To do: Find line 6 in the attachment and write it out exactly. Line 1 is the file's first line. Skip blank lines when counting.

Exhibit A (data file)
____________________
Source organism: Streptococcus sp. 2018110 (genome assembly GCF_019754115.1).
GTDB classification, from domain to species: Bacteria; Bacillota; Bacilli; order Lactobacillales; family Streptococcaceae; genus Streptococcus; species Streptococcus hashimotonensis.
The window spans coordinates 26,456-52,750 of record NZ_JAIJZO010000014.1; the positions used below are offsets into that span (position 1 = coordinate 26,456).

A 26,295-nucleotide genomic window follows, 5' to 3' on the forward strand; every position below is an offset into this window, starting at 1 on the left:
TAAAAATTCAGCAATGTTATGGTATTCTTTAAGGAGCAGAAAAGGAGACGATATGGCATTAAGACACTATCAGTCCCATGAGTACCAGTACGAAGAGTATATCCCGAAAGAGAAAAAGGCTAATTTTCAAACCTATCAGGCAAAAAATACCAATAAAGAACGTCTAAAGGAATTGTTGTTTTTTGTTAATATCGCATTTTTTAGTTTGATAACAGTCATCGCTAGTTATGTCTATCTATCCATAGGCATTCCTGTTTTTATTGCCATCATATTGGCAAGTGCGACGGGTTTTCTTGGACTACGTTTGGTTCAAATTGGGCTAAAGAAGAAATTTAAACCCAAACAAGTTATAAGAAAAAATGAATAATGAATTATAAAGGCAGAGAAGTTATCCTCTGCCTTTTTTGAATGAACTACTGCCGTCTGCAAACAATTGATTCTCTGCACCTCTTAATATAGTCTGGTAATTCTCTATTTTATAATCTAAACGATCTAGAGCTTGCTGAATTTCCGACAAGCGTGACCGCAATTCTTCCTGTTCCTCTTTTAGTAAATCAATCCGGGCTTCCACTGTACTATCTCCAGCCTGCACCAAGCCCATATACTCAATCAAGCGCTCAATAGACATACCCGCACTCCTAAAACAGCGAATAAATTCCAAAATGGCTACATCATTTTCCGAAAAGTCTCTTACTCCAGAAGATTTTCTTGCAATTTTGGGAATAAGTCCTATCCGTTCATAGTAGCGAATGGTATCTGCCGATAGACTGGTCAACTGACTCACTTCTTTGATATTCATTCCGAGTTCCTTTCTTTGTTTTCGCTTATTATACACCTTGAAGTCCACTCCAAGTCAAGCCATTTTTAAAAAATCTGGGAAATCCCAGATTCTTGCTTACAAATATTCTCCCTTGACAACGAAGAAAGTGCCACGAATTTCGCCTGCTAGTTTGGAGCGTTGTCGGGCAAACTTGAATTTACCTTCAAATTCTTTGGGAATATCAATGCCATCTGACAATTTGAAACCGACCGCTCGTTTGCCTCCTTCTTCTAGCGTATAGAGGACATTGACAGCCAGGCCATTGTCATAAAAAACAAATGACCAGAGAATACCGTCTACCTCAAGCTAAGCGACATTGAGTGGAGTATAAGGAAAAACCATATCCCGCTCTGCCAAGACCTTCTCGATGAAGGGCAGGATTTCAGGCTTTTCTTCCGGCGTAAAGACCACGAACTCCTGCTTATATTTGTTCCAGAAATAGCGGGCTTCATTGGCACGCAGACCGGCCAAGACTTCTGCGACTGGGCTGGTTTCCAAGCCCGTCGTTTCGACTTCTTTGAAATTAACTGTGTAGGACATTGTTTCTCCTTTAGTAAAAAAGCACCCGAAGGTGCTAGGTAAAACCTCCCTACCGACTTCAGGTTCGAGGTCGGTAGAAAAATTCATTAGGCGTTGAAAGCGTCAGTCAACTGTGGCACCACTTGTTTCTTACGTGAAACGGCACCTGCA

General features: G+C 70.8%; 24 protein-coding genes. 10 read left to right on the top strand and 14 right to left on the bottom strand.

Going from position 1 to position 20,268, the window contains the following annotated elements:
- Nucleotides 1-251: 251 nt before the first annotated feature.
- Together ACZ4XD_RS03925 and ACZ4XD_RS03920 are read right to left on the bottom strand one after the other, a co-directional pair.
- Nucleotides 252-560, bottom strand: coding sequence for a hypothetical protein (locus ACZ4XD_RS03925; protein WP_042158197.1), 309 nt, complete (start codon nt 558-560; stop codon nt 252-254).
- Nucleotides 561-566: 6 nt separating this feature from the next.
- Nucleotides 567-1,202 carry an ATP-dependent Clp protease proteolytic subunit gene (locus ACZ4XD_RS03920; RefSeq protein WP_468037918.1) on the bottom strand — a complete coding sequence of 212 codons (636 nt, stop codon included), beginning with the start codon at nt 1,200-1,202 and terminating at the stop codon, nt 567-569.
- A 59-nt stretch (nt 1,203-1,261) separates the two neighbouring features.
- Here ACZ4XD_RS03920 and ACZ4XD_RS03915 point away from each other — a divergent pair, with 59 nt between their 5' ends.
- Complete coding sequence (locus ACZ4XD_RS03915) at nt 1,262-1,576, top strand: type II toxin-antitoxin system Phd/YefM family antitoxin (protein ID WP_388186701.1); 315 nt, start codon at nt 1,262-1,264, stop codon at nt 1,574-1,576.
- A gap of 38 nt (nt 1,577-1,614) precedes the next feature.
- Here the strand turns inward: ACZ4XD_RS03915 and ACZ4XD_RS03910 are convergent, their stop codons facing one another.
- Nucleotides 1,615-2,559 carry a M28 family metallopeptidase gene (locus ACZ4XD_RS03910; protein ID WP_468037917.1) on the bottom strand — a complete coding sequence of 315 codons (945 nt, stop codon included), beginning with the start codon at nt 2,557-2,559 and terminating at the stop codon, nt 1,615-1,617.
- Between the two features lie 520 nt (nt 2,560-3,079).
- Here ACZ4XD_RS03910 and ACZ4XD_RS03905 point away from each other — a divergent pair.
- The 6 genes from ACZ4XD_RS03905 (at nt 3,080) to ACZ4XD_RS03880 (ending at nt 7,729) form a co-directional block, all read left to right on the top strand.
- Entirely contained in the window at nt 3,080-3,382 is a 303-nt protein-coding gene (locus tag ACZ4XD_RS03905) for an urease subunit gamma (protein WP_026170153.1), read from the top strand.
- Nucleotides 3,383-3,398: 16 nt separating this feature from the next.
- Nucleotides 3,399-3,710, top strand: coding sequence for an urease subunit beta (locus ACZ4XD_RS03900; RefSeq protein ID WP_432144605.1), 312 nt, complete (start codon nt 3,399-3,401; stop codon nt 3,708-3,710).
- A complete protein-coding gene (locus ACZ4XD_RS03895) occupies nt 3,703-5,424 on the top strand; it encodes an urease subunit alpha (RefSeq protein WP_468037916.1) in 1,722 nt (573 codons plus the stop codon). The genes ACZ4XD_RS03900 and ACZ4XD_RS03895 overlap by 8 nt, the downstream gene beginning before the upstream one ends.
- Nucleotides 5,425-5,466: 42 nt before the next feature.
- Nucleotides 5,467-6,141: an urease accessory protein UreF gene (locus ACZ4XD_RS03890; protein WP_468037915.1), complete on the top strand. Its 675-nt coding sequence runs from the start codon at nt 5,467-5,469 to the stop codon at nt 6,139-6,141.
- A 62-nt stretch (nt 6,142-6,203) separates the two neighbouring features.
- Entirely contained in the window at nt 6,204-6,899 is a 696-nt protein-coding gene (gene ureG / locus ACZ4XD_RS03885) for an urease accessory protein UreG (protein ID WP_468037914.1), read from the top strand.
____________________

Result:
General features: G+C 70.8%; 24 protein-coding genes. 10 read left to right on the top strand and 14 right to left on the bottom strand.